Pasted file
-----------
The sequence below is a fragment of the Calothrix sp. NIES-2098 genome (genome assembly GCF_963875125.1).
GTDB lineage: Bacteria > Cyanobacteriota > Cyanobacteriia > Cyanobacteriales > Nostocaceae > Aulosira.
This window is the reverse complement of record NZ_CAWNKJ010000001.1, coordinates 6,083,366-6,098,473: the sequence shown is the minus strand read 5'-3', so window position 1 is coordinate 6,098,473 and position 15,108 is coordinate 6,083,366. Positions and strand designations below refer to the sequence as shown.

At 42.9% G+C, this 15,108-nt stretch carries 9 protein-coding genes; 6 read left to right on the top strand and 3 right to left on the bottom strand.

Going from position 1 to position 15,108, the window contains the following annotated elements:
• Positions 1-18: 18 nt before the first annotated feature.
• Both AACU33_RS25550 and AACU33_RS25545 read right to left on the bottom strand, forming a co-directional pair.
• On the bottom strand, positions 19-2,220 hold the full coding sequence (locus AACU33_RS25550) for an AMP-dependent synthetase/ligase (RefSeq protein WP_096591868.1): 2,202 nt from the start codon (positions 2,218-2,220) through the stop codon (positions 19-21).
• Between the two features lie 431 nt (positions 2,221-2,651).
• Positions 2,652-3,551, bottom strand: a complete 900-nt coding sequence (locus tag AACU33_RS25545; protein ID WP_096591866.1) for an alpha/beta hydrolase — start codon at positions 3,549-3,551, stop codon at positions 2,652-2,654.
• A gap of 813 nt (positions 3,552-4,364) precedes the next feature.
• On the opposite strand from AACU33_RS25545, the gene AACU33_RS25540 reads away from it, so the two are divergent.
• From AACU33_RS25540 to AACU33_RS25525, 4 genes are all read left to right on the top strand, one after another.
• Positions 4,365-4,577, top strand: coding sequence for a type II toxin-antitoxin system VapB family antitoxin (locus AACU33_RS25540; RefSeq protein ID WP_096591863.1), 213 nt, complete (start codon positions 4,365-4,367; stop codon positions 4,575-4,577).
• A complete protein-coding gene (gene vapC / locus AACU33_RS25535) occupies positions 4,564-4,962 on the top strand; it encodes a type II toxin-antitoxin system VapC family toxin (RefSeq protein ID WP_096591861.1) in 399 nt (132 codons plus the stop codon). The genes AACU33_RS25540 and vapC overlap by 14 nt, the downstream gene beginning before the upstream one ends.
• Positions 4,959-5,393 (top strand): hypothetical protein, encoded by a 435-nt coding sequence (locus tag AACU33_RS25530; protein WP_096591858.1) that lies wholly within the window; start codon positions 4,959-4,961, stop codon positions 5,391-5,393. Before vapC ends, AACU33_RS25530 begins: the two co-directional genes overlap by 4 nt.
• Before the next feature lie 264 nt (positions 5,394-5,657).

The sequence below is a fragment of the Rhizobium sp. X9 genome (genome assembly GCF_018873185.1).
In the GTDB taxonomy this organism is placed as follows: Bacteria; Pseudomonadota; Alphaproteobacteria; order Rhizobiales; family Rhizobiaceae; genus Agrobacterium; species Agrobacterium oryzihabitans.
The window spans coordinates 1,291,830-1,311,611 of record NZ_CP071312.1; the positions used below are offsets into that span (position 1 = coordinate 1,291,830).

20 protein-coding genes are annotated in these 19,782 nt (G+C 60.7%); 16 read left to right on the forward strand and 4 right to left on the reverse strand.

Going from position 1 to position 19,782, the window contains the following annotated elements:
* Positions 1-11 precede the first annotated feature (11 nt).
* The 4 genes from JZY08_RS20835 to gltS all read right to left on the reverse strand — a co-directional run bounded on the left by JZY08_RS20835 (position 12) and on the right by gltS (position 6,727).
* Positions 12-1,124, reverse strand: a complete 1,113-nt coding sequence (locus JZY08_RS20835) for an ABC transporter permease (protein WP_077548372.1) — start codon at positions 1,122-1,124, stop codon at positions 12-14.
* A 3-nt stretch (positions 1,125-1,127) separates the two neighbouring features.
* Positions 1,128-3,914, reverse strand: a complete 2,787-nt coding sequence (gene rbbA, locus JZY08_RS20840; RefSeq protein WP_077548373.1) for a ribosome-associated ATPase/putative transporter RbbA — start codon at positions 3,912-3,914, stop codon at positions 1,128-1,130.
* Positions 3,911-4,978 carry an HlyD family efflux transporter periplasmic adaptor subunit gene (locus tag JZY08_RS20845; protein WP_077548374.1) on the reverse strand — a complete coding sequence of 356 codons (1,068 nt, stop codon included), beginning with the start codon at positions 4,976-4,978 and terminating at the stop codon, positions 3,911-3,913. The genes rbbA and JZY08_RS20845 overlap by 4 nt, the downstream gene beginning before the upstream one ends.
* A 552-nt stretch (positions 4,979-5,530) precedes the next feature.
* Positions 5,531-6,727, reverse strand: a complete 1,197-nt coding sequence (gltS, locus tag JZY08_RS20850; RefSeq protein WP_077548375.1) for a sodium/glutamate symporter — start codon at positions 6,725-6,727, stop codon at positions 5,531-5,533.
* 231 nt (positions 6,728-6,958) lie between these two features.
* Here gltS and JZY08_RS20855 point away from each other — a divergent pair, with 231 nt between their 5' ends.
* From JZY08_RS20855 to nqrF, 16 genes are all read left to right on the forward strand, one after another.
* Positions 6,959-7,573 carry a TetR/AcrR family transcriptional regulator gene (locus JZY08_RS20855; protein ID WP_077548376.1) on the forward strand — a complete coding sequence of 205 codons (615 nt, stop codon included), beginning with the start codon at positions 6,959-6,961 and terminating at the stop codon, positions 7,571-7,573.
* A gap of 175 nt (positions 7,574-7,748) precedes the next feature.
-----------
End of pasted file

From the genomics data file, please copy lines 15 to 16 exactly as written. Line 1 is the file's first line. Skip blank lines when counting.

• A complete protein-coding gene (gene vapC / locus AACU33_RS25535) occupies positions 4,564-4,962 on the top strand; it encodes a type II toxin-antitoxin system VapC family toxin (RefSeq protein ID WP_096591861.1) in 399 nt (132 codons plus the stop codon). The genes AACU33_RS25540 and vapC overlap by 14 nt, the downstream gene beginning before the upstream one ends.
• Positions 4,959-5,393 (top strand): hypothetical protein, encoded by a 435-nt coding sequence (locus tag AACU33_RS25530; protein WP_096591858.1) that lies wholly within the window; start codon positions 4,959-4,961, stop codon positions 5,391-5,393. Before vapC ends, AACU33_RS25530 begins: the two co-directional genes overlap by 4 nt.